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I am thinking of improving website performance by moving rendering to the client side. The current stack is: (router, sphinx, db) + HTML. I am thinking of changing this to: (router, sphinx, db) + JSON.

All of clients are running i7 processors and they don't care much about client side rendering performance. We also have client side app which is ready to connect to resful JSON API (this is not to go into discussion about client vs server side rendering).

1) Rendering on server takes about 20% of time (and 80% goes to routing, sphinx, db). I heard that outputting JSON takes about half of the time that it takes to output HTML, so I think it would be 10% improvement, and those 10% could go into data processing. Am I right about that?

2) I believe that 10% improvement for one server means that, to get the same amount of performance with a large scale app with 100 physical servers, we need 10% less servers: in this case 90 instead of 100. Is this correct?

3) How is it possible to get the best performance in Ruby to output JSON instead of any other format?

4) Taking daily scenarios, what difference could be made performance wise if we output JSON instead of HTML?

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2 Answers 2

1, 2) Probably yes, but there could be uncounted for factors, which may make the performance increase to be less than you expect. Like, if bottleneck is IO, and as HTML creation probably is CPU-limited, then reducing CPU load will only let CPUs idle more. Only way to find out really is to have reliable benchmarks while running parallel request handling, and get hard numbers.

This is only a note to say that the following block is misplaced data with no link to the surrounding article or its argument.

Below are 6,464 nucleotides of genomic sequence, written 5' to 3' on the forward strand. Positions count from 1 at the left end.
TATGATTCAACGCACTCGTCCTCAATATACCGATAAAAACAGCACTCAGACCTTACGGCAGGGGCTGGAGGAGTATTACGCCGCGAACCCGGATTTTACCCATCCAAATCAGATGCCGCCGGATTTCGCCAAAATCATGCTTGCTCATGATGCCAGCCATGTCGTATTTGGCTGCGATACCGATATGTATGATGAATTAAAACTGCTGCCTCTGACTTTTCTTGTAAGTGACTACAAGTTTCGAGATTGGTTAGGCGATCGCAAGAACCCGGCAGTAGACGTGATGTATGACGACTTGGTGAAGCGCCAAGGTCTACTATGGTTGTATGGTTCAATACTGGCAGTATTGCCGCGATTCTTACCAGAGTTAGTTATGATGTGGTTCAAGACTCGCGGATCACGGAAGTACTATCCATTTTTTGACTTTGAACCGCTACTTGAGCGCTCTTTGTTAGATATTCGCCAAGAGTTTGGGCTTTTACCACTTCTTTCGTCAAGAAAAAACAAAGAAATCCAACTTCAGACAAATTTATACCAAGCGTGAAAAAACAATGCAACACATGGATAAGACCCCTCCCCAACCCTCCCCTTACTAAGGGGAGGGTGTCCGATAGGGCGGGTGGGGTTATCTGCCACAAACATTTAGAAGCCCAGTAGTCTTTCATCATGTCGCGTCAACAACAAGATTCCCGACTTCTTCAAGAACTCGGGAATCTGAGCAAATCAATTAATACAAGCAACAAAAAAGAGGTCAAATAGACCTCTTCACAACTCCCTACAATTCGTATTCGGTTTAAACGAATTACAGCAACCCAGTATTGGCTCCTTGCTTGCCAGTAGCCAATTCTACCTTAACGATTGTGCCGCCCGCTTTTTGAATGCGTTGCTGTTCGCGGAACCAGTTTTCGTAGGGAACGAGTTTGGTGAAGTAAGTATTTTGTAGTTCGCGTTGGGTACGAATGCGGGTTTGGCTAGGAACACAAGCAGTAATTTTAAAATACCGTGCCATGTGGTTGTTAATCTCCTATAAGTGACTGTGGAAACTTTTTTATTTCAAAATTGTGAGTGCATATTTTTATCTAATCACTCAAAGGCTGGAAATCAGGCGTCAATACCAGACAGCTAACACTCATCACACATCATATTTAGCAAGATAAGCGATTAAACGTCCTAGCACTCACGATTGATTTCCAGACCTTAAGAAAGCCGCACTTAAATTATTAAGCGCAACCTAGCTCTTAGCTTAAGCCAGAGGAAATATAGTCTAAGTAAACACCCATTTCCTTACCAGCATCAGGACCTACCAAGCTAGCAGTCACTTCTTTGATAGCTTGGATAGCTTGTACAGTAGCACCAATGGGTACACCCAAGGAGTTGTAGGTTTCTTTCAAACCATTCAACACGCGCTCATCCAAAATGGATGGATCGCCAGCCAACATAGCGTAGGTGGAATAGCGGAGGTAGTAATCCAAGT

Further, spending the hours to develop client-side rendering might be more expensive, than just paying for more server capacity... Moore's law is still holding, doing that kind of optimization for such a small improvement is probably not worth the development cost... Probably better to concentrate those dev resources on something which would increase revenue, instead of trying to make small savings.

3) JSON generation probably uses a native library, while HTML generation happens in Ruby script code. And native code is typically 1-2 orders of magnitude faster than interpreted (and not JIT-compiled) code at low level operations. The higher level operation it is, the narrower the gap, so if "generate JSON" is the high level operation, then it's equally fast if you call it from Ruby or from compiled language code.

4) Well, not sure I understand the question, but see answer 1,2...

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In my experience develop client side app from the scratch is easier and faster than developing server side app, so having right team with right skill set would not make that a problem. Also about #3 still did not understand if native JSON lib is faster or Ruby script code? –  Vytautas Butkus Dec 17 '12 at 9:30
@VytautasButkus About development cost, yes, it may or may not be a non-issue. If you can generate the JSON data with one call, then it does not matter if you generate HTML at server side or client side, but if you need same amount of code to generate JSON as HTML, then you need double the code if you have JSON generation at server side and HTML generation at client side. About Ruby vs. native, I update the answer. –  hyde Dec 17 '12 at 9:58

see http://openmymind.net/2012/5/30/Client-Side-vs-Server-Side-Rendering/ maybe that will help you

best way to find out for you particular case is to implement it and test. you can use new relic and google analytics (maybe others as well) to see client performance and rendering times and experience

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Thank you, but I already read everything in that page but still did not gather enough information and arguments for one or another. Also at this point I don't care about user experience all I car about is dropping server's load to the best possible minimum. So I need to know how much can I win by moving stuff to client side rendering. –  Vytautas Butkus Dec 17 '12 at 8:47

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